• Gut Feeling: Barbara's uncanny knack for sniffing out true villains completely fails her in this episode.
  • Handsome Devil: Guy Thompson.note  As DC Harvey remarks, it "doesn't look like he needs to abduct women."
  • Ironic Echo: All his talk of finding out one's enemy's "weak spots" and "weaknesses" comes back to bite Guy once Lynley becomes his enemy.
    Lynley: I found your weakness.
  • Jerk with a Heart of Jerk: Guy. Yes, he had a Disappeared Dad and a an embarrassing mother. But his response to finding out that his dad had another family was to beat up his mother.
  • Love Martyr: Tania persists on staying in her marriage with Guy despite the fact that he is a Domestic Abuser, emotional blackmailer and forces her to help with his crimes. Subverted, since Tania's is no martyr. He's never physically hurt her, and she's an equally keen participant in his atrocities.
  • Masochism Tango: Guy emotionally blackmails Tania into compliance with his plans by making her repeat her marriage vows "to stand by her man." On her part, Tania calls Guy her "husband and master". In a nutshell: he's a sadist and control-freak. She's a sadist and Yandere. Both are perverted sociopaths.
  • Mysterious Past: One line of Barbara's — namely, "...you don't understand the fear and isolation..." in her shouting match with Lynley — hints that Barbara may have been subject to some kind of domestic abuse before she met Lynley. This is supported by an earlier line from "Word of God" that she's "never had anything [she] could call a 'real relationship'", and certainly her behavior at the start of the series could be a result of that kind of abuse. But this is never explicitly stated in the text, and as this abruptly became the last episode, it was never explored further.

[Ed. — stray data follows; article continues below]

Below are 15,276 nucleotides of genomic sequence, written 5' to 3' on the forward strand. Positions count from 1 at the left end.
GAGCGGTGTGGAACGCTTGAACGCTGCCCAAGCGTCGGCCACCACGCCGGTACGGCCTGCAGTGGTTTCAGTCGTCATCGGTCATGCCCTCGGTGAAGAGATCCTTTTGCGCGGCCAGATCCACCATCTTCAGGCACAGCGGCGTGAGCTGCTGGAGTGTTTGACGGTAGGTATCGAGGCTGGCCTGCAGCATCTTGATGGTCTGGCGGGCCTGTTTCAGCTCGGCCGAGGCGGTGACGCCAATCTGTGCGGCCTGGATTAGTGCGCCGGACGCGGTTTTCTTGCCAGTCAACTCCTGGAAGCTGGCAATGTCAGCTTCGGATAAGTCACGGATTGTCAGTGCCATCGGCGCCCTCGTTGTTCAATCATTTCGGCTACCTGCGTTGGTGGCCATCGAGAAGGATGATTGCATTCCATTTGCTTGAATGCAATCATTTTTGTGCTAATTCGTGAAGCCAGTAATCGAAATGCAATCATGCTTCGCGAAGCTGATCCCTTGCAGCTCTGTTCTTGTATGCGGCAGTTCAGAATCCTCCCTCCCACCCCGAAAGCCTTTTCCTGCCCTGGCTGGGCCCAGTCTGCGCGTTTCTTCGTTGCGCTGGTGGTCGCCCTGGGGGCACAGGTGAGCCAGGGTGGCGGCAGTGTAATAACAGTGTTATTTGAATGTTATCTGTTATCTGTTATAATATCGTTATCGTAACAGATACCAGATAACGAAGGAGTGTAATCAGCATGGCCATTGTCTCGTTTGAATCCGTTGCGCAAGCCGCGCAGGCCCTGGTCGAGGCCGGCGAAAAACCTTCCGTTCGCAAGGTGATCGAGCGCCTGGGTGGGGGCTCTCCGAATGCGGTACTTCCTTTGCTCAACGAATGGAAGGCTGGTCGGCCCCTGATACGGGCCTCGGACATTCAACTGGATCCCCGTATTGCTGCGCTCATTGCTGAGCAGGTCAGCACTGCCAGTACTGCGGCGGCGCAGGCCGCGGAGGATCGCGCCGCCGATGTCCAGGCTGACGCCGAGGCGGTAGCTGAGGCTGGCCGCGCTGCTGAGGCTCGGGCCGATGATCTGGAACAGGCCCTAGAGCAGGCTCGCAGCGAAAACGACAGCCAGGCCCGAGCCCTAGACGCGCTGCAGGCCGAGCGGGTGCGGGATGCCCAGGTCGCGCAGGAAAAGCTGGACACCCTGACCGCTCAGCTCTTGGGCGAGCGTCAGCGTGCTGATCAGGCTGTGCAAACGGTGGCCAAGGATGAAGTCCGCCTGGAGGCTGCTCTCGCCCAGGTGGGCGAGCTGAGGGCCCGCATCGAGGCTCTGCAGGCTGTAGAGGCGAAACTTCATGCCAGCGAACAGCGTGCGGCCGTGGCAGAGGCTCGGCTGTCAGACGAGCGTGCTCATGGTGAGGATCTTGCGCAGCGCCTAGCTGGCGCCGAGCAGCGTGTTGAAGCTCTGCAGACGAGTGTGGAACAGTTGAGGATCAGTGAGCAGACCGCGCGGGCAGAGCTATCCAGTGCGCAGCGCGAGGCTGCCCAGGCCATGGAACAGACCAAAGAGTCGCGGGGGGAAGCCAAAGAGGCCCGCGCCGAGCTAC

• OOC: Lynley's "WHERE IS SHE?" to Tania. Thankfully, Havers takes him aside for a word before it gets worse.
  • Parental Issues: These provide Guy's Freudian Excuse for his sadism.
  • Psychotic Smirk: Tania's expression at the end.
  • Sadist: Guy. According to an ex-girlfriend, he once said that the two most erotic words in the dictionary are "stop" and "no". He met his match in Tania.
  • Screw the Rules, I'm Doing What's Right: The only reason the investigation proceeds at all is that Lynley and Havers don't agonise too much over illegally collected evidence and smokescreen charges.
  • Spotlight-Stealing Squad: Honeysuckle Weeks and James D'Arcy, playing a husband-and-wife Big Bad Duumvirate, very nearly succeed in diverting fandom's focus on the Fan-Preferred Couple.
  • Title Drop: A rare visual example.
  • Unholy Matrimony: Honestly, just how did a sadist, twisted human being like Guy manage to find for a mate the equally sadist, twisted and Yandere Tania? What's worse, it happened in Real Life.
  • "Well Done, Son!" Guy: Guy's father, Mike. The one thing that seriously unsettles Guy is the possibility of his father's disapproval. Lynley uses it to great effect.
  • The Worf Effect: A subtle instance when Guy is introduced. Not many people have the personality to overshadow Lynley's, but Guy comes across as the more charismatic and level-headed of the two when they first meet at the seminar. That impression doesn't last for long once Lynley finds out Guy's "weak spot".